. . . those who were fortunate enough to secure one as a partner must have found it hard work dancing on a floor fully an inch which with mud. Just fancy fifty diggers coming into a room with their muddy boots, and walking about; what a nice state the floor would be in for dancing. It struck me as a queer sight to see hairy-faced men in peajackets, and long boots with pipes in their mouths, dancing together. . . . At first there were growls innumerable. There being so few girls, it was impossible for all those who wished to dance to get partners; however, those who were not fortunate enough to get a lady partner had to take a hairy-faced gentleman or not dance at all.    

In Melbourne it was a different story; there were plenty of women ready and willing to entertain the successful digger, usually with the sole aim of separating him as quickly as possible from his riches. The diggers took full advantage of this and Howitt remarked that some diggers 'marry' every time they come to Melbourne. Lord Robert Cecil wrote of Melbourne's streets:

. . . thronged with ephemeral plutocrats, generally illiterate, who were hurrying to exchange their gold nuggets for velvet gowns for their wives and unlimited whisky for themselves, and who made the streets and hotels clamorous with drunken revels which now and again culminated in crimes of audacious violence.

He described the fancy women of the town who, in their damask gowns and silk parasols, would not have been out of lace in Hyde Park. One such glamorous person he discovered was a notorious lady from Adelaide, named Lavinia, whose only aim was to get her current digger mate's money. The Argus newspaper reported disparagingly that women of an inferior stamp.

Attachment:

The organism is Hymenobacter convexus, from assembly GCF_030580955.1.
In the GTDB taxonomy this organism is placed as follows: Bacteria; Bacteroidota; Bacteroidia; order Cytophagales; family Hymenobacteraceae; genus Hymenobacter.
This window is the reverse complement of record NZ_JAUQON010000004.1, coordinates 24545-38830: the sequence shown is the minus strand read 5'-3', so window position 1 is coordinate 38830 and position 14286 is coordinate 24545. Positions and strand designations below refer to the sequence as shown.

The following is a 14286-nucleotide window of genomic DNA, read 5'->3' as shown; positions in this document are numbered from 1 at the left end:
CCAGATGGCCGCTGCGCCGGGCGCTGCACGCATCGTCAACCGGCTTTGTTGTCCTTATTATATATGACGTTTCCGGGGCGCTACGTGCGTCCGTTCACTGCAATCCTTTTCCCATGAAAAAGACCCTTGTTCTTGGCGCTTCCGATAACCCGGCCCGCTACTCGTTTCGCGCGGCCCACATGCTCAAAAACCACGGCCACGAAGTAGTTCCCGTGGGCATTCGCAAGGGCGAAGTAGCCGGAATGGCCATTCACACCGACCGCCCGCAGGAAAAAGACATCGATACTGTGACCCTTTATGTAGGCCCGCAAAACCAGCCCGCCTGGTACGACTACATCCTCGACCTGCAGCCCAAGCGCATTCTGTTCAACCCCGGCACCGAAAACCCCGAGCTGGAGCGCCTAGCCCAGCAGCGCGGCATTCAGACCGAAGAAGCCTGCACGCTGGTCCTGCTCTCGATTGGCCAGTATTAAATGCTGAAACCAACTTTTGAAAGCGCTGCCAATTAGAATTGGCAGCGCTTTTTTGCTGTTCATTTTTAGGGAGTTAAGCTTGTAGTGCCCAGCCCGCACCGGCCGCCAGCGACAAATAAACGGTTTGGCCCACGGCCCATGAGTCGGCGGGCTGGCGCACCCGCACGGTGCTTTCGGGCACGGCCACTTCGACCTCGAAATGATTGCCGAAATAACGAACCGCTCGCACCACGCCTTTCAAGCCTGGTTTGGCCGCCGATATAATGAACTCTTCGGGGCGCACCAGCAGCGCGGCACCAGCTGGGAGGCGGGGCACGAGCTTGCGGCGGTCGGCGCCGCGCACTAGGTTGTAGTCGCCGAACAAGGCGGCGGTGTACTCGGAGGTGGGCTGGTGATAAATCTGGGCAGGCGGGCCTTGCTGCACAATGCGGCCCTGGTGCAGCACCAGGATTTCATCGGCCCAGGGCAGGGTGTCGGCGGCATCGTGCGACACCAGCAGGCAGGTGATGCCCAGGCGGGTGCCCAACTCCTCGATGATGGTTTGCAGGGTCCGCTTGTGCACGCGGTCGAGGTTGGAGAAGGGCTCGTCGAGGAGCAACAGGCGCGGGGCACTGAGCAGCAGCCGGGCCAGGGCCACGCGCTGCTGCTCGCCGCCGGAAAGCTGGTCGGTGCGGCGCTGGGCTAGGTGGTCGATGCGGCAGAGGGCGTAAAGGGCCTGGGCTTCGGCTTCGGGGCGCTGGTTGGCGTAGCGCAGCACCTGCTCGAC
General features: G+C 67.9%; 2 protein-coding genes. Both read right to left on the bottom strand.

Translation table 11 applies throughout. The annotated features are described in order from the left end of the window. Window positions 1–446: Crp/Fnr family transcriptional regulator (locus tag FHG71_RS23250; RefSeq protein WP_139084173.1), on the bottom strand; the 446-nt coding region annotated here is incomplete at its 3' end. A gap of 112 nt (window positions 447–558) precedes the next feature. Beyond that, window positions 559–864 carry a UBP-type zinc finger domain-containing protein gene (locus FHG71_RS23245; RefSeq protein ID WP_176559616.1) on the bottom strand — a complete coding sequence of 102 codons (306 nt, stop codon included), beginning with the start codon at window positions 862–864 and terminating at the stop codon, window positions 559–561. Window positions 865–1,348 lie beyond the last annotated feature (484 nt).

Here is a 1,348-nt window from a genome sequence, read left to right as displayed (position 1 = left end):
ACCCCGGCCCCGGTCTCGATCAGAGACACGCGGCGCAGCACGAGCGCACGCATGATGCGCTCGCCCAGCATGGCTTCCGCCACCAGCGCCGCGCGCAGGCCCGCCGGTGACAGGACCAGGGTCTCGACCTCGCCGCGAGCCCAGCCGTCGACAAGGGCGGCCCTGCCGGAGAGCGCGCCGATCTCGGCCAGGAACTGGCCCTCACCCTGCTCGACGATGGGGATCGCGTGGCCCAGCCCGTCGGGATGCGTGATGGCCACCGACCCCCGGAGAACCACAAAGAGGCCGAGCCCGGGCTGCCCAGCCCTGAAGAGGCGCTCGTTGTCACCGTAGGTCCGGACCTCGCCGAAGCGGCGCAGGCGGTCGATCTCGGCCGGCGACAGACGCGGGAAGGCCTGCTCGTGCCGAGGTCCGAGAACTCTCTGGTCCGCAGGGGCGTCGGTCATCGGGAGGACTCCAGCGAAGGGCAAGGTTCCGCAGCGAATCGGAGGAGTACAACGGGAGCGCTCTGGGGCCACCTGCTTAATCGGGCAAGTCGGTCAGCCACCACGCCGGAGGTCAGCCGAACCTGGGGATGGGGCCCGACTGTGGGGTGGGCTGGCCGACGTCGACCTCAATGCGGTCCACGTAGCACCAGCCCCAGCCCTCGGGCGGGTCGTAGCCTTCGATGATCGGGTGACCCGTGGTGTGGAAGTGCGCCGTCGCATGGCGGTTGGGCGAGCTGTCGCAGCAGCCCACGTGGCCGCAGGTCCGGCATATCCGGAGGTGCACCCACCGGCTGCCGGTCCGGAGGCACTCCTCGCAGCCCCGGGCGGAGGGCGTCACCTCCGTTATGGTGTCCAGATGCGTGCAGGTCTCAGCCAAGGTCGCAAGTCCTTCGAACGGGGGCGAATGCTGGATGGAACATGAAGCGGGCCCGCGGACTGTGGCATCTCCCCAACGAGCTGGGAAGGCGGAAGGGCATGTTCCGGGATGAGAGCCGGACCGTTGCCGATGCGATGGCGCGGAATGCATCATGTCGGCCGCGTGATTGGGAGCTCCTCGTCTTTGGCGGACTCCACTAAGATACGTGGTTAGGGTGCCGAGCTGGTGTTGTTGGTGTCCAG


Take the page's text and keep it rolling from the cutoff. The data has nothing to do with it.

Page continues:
. . . may occasionally be seen in some of the inns here, with a small roll of notes in one hand, and a pot of half-and-half, or half a pint of gin in the other, treating all and sundry who come in their way.

The disproportion of the sexes, a problem which started in the days of transportation and has continued to a lesser degree ever since, was exacerbated during the gold rushes. In Victoria in 1861 almost half the men over twenty years of age were not married, it is debatable whether this was the cause of an increase in prostitution, but true or not the problem existed and caused consternation. There were hundreds of prostitutes and many brothels in Melbourne and the Argues reported in November 1858 that 'by night and day the condition of Bourke Street . . . is a scandal to the city'.